College basketball has A Season on the Brink. High school football has Friday Night Lights. Now college football has Three and Out….It will surprise even hard-core fans. If you care about college football, you'll want this book.” Adam Schefter, ESPN
“An epic piece of reporting behind the scenes of a college football program going to hell.” New York Magazine
“Sets a new standard for books about college sports…A great read.” Alex Ashlock, NPR's "Here & Now"
“One of the most riveting nonfiction works I've read in years, in any genre. The eyewitness details from the locker room, the sidelines, and the most powerful offices on a college campus are breathtaking….John U. Bacon is one of the best reporters of my generation.” David Shuster, Emmy Awardwinning broadcast journalist
“John U. Bacon's report on the weird world of college football is eye-opening, and occasionally jaw-dropping.” George F. Will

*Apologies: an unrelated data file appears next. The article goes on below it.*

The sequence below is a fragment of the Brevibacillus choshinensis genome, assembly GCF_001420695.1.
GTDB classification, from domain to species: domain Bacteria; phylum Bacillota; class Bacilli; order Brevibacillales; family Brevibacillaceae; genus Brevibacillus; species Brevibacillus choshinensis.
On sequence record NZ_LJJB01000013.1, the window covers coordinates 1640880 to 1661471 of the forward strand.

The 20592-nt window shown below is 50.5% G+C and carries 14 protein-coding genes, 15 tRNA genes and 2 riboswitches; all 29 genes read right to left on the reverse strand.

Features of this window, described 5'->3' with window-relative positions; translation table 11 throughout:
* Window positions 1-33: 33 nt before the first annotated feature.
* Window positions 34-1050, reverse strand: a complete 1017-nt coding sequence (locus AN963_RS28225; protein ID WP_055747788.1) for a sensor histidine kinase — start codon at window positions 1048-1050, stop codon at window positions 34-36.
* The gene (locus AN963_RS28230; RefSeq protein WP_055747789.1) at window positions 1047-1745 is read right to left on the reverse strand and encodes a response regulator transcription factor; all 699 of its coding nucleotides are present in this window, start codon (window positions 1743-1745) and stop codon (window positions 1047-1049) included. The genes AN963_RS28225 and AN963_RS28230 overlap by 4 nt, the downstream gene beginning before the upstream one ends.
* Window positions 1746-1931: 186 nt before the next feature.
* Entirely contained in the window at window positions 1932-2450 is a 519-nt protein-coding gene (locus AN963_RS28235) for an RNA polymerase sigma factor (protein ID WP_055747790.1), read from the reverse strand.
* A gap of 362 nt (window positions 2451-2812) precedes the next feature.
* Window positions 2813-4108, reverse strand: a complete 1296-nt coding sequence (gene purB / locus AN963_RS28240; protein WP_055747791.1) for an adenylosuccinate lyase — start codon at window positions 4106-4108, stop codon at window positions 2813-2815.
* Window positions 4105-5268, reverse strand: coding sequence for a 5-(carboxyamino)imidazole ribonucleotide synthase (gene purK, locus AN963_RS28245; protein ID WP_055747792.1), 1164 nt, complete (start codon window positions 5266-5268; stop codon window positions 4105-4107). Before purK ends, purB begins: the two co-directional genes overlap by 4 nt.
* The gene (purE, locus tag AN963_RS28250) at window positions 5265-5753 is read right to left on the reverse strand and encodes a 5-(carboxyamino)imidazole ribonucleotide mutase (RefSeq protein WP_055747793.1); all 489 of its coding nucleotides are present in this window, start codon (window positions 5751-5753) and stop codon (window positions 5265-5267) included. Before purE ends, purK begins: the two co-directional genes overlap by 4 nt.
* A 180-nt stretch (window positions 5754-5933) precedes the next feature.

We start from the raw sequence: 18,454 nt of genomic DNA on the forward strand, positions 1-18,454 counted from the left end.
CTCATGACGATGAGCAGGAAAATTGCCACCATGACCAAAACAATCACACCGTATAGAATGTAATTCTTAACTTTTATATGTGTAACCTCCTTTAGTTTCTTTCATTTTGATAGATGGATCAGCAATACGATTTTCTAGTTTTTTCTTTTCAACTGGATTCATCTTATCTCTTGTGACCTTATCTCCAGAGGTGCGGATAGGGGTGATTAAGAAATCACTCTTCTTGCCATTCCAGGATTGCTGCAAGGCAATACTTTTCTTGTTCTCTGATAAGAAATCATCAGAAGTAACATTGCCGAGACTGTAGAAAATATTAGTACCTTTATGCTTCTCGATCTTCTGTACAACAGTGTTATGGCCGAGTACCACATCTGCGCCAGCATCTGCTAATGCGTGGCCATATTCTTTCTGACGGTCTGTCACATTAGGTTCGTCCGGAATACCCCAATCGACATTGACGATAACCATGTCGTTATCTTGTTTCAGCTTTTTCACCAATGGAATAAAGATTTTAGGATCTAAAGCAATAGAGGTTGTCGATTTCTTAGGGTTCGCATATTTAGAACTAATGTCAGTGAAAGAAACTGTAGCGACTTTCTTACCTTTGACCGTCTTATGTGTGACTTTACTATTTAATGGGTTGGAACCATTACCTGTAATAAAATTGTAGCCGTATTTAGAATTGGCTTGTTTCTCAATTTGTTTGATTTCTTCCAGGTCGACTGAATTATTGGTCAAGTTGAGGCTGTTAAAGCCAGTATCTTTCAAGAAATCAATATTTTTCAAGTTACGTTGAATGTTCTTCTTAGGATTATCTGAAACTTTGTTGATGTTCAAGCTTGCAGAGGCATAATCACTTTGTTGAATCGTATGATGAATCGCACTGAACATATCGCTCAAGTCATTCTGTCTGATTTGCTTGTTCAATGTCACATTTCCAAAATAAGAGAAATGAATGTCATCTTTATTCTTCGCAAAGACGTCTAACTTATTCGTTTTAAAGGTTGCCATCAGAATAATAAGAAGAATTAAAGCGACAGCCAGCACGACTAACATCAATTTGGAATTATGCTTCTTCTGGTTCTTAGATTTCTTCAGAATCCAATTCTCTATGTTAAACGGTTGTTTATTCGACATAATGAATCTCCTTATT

An insider look at the controversial tenure of Rich Rodriguez at one of college football's most storied programs. The University of Michigan, college football's all-time winningest program, has tradition in spades; what it hasn't had recently is success. Enter Rodriguez, one of the game's hottest coaches--an apparently ideal match of innovative coach with resource-rich university that seemed to guarantee a championship contender. As Bacon (co-author: Bo's Lasting Lessons: The Legendary Coach Teaches the Timeless Fundamentals of Leadership, 2008, etc.) writes, however, what looks good on paper doesn't always translate to the field. By virtue of Rodriguez granting him unrestricted access to the team, the author offers a behind-the-scenes look as the hallowed program descended into turmoil, including a 2008 season that saw the Wolverines go 3-9, their first losing season since 1967. While some of the reasons for the decline were predictable--a cupboard relatively bare of talent, the inevitable difficulties of implementing his unique spread offense--Rodriguez also struggled to win over key "Michigan Men" through a series of PR gaffes. Bacon's intimate relationship with the coaching staff and players, combined with his extensive knowledge of Michigan football and the inner workings of the university's administration, contextualizes the narrative in a way the national press couldn't during Rodriguez's stormy tenure, which ended with his firing in January 2011 after the school's worst bowl loss ever. Rodriguez emerges as a sympathetic figure, a hard-working, salt-of-the-earth coach foiled by self-interested administrators, a fractured alumni base, a media intent on generating controversial headlines and his own initially callous treatment of Michigan tradition. The book's myopic focus makes it difficult to determine whether Michigan's dysfunction is emblematic of all major programs, but it's a fascinating look inside a team whose fans, despite its recent hardships, remain rabid. A must-read for Michigan fans and behind-the-curtain peekers.